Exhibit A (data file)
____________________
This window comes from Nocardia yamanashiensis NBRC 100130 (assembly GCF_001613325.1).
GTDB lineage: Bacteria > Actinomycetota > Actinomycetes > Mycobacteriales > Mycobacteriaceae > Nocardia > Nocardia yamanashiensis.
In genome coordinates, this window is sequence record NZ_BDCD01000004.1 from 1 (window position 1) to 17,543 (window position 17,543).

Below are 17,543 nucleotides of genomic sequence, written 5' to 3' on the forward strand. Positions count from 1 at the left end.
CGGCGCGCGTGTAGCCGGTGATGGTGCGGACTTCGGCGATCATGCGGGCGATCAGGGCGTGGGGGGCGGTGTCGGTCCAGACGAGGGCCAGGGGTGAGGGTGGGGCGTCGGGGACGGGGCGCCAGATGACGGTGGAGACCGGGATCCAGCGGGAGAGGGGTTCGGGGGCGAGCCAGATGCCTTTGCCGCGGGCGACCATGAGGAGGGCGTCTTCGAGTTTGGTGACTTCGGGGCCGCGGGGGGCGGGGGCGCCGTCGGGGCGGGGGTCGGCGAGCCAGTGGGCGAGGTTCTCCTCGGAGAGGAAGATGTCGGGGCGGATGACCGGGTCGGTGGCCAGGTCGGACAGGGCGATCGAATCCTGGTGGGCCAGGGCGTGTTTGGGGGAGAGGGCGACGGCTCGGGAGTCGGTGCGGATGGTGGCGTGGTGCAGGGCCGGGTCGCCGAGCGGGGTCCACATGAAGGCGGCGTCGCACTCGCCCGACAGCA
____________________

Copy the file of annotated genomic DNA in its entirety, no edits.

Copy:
This window comes from Nocardia yamanashiensis NBRC 100130 (assembly GCF_001613325.1).
GTDB lineage: Bacteria > Actinomycetota > Actinomycetes > Mycobacteriales > Mycobacteriaceae > Nocardia > Nocardia yamanashiensis.
In genome coordinates, this window is sequence record NZ_BDCD01000004.1 from 1 (window position 1) to 17,543 (window position 17,543).

Below are 17,543 nucleotides of genomic sequence, written 5' to 3' on the forward strand. Positions count from 1 at the left end.
CGGCGCGCGTGTAGCCGGTGATGGTGCGGACTTCGGCGATCATGCGGGCGATCAGGGCGTGGGGGGCGGTGTCGGTCCAGACGAGGGCCAGGGGTGAGGGTGGGGCGTCGGGGACGGGGCGCCAGATGACGGTGGAGACCGGGATCCAGCGGGAGAGGGGTTCGGGGGCGAGCCAGATGCCTTTGCCGCGGGCGACCATGAGGAGGGCGTCTTCGAGTTTGGTGACTTCGGGGCCGCGGGGGGCGGGGGCGCCGTCGGGGCGGGGGTCGGCGAGCCAGTGGGCGAGGTTCTCCTCGGAGAGGAAGATGTCGGGGCGGATGACCGGGTCGGTGGCCAGGTCGGACAGGGCGATCGAATCCTGGTGGGCCAGGGCGTGTTTGGGGGAGAGGGCGACGGCTCGGGAGTCGGTGCGGATGGTGGCGTGGTGCAGGGCCGGGTCGCCGAGCGGGGTCCACATGAAGGCGGCGTCGCACTCGCCCGACAGCA